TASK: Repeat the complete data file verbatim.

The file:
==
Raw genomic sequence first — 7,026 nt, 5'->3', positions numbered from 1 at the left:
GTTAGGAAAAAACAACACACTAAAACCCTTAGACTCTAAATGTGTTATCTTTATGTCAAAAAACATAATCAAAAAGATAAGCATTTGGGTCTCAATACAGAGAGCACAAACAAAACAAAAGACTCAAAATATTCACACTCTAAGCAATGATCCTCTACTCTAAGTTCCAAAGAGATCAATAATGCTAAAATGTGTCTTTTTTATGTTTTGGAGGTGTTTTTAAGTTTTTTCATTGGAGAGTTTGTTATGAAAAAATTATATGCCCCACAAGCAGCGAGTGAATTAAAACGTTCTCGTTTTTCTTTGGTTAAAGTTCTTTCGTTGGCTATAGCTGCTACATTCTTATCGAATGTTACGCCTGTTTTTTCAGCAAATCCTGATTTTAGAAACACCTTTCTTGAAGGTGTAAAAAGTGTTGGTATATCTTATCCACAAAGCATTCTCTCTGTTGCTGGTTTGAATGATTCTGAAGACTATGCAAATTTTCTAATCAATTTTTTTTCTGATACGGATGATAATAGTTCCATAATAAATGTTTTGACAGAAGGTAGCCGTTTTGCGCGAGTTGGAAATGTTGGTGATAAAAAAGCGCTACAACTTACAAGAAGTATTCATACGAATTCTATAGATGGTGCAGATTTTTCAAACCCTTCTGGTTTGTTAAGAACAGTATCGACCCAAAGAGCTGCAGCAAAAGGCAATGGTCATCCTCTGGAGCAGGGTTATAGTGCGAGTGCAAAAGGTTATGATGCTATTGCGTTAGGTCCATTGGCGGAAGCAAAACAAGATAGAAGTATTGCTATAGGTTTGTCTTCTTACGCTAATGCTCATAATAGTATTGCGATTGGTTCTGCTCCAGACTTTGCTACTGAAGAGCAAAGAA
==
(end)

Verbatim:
Raw genomic sequence first — 7,026 nt, 5'->3', positions numbered from 1 at the left:
GTTAGGAAAAAACAACACACTAAAACCCTTAGACTCTAAATGTGTTATCTTTATGTCAAAAAACATAATCAAAAAGATAAGCATTTGGGTCTCAATACAGAGAGCACAAACAAAACAAAAGACTCAAAATATTCACACTCTAAGCAATGATCCTCTACTCTAAGTTCCAAAGAGATCAATAATGCTAAAATGTGTCTTTTTTATGTTTTGGAGGTGTTTTTAAGTTTTTTCATTGGAGAGTTTGTTATGAAAAAATTATATGCCCCACAAGCAGCGAGTGAATTAAAACGTTCTCGTTTTTCTTTGGTTAAAGTTCTTTCGTTGGCTATAGCTGCTACATTCTTATCGAATGTTACGCCTGTTTTTTCAGCAAATCCTGATTTTAGAAACACCTTTCTTGAAGGTGTAAAAAGTGTTGGTATATCTTATCCACAAAGCATTCTCTCTGTTGCTGGTTTGAATGATTCTGAAGACTATGCAAATTTTCTAATCAATTTTTTTTCTGATACGGATGATAATAGTTCCATAATAAATGTTTTGACAGAAGGTAGCCGTTTTGCGCGAGTTGGAAATGTTGGTGATAAAAAAGCGCTACAACTTACAAGAAGTATTCATACGAATTCTATAGATGGTGCAGATTTTTCAAACCCTTCTGGTTTGTTAAGAACAGTATCGACCCAAAGAGCTGCAGCAAAAGGCAATGGTCATCCTCTGGAGCAGGGTTATAGTGCGAGTGCAAAAGGTTATGATGCTATTGCGTTAGGTCCATTGGCGGAAGCAAAACAAGATAGAAGTATTGCTATAGGTTTGTCTTCTTACGCTAATGCTCATAATAGTATTGCGATTGGTTCTGCTCCAGACTTTGCTACTGAAGAGCAAAGAA